• How is VPD Treated?

    The treatment of a resonance disorder or velopharyngeal dysfunction depends on the type and cause of the problem. If the problem is due to velopharyngeal mislearning, speech therapy alone will correct the abnormal speech. The treatment of velopharyngeal insufficiency or velopharyngeal incompetence usually requires a surgical procedure (tonsillectomy, Furlow Z-plasty, pharyngeal flap, sphincter pharyngoplasty, or posterior pharyngeal wall implant). Prosthetic devices can also be used for VPI on a temporary or permanent basis in some cases.

    Although surgery is usually needed for VPI, the surgery does not change the way the child has already learned to talk. Therefore, postoperative speech therapy is usually required to help the child learn how to use the corrected structure and correctly produce sounds.

    If therapy is necessary, the speech pathologist on our team will advise your child’s current therapist on effective methods of treatment. Note: Contrary to previous beliefs, blowing, sucking and oral-motor exercises are NOT effective in improving velopharyngeal closure or the abnormal resonance.

    The treatment of a resonance disorder or VPD (velopharyngeal dysfunction) depends on the type and cause of the problem. The treatment for velopharyngeal mislearning requires speech therapy only. However, VPI (both velopharyngeal insufficiency and velopharyngeal incompetence) require physical management. A surgical procedure (i.e., a tonsillectomy, Furlow Z-plasty, pharyngeal flap, sphincter pharyngoplasty, or posterior pharyngeal wall implant) is usually required. In selected cases, a prosthetic device can be used on a temporary or permanent basis.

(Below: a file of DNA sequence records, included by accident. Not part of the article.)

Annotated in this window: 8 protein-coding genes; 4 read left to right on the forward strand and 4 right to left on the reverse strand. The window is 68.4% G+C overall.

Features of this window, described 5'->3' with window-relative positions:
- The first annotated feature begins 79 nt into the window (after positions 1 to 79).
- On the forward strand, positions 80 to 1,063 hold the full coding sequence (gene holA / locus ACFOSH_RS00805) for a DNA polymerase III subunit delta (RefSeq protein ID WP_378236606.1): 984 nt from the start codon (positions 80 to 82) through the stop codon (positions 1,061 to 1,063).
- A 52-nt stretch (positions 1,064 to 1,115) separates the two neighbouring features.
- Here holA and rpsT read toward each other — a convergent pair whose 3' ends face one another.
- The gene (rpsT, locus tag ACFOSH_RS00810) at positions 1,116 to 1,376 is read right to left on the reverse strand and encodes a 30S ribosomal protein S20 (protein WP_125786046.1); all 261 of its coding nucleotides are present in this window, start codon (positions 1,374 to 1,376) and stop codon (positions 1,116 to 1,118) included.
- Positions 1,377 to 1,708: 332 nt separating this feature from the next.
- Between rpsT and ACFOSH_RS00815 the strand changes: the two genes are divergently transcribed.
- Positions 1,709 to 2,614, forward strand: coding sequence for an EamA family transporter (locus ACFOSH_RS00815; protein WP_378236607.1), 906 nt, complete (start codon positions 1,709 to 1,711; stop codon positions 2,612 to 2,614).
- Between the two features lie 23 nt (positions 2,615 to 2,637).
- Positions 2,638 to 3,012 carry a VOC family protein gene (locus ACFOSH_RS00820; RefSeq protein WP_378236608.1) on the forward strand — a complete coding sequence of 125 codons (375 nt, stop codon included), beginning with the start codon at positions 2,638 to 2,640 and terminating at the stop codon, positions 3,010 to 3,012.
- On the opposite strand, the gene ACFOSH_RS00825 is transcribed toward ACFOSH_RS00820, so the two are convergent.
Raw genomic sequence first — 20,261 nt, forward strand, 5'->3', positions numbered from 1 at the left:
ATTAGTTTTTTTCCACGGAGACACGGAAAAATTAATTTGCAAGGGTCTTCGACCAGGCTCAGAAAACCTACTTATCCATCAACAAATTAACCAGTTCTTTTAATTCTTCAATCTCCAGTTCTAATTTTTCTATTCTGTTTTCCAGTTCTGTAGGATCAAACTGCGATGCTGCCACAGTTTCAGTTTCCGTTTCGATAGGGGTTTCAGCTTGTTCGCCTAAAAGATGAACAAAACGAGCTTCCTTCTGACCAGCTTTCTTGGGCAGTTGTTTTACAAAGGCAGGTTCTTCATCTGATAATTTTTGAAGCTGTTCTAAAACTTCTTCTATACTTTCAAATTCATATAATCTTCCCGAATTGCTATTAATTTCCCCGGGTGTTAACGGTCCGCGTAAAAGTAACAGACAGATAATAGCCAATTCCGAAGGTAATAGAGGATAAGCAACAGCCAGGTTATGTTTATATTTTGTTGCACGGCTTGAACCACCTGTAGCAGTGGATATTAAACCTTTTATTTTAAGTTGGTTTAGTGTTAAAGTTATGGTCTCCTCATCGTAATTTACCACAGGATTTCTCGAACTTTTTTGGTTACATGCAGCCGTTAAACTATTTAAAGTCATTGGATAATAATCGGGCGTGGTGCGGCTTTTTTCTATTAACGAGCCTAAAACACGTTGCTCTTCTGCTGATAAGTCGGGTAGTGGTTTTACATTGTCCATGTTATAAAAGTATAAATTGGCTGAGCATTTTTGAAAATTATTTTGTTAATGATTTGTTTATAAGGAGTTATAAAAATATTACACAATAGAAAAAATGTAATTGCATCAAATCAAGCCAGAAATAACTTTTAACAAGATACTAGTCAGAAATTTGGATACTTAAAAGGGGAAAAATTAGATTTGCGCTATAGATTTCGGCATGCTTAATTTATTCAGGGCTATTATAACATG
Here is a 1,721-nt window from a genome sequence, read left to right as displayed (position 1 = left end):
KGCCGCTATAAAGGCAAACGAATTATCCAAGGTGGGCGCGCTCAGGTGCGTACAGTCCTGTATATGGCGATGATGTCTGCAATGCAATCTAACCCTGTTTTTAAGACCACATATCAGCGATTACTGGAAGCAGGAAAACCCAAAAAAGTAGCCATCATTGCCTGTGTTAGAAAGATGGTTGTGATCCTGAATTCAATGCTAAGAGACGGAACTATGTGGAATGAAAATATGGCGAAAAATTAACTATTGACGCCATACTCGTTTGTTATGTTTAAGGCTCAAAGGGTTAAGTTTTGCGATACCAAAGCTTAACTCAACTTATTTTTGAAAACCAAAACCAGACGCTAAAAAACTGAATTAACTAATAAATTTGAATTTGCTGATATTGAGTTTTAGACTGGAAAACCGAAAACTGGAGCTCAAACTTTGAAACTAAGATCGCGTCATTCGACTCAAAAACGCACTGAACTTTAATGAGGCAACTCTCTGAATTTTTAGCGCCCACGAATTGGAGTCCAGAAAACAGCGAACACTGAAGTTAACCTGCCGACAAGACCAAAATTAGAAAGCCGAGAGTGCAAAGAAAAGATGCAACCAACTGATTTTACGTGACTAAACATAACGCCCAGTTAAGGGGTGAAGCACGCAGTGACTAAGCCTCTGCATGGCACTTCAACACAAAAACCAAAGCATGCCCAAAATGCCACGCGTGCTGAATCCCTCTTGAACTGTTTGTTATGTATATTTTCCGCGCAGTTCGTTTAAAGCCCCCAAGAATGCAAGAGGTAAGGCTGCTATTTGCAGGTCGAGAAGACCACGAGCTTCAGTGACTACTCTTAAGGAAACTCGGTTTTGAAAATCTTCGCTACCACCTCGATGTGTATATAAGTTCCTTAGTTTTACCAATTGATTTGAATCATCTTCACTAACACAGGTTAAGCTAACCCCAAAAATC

When surgery is done to correct the structure, the surgery does not change the way the child has already learned to talk. Therefore, postoperative speech therapy is usually required to help the child learn how to use the corrected structure and produce sounds correctly.

    If therapy is necessary, the speech-language pathologist on our team will advise the child’s current therapist on effective methods of treatment. Note: Contrary to previous beliefs, blowing, sucking and oral-motor exercises are NOT effective in improving velopharyngeal closure or the abnormal resonance.

    What can parents do to help?

    • Parents should be active members of the child’s treatment team. They can help in the following ways:
    • Follow-up on recommendations from the surgeon and speech-language pathologist.
    • If surgery has been performed, the child may need to learn how to use his or her new structure. This is done through speech therapy.
    • It is important that the parent and child work together in between therapy sessions on activities suggested by the speech-language pathologist.
    • Several short practice sessions each day are the most effective in helping the child at home.

    Additional Resources

    The Cleft Palate Foundation provides a variety of complimentary booklets and fact sheets for families and individuals with a history of cleft and/or velopharyngeal dysfunction.

    The following book provides more in-depth information about clefts, velopharyngeal dysfunction and team care:
    Kummer AW. (2008). Cleft Palate and Craniofacial Anomalies: Effects on Speech and Resonance, 2nd Edition. Clifton Park, NY. Learn more at Delmar Cengage Learning.

    Contact Information

    For more information about the VPI Clinic or to make a referral, call Angela Davis, 513-636-0336.

  • Assessment protocol

    Read about the assessment protocol in the VPI Clinic at Cincinnati Children’s.

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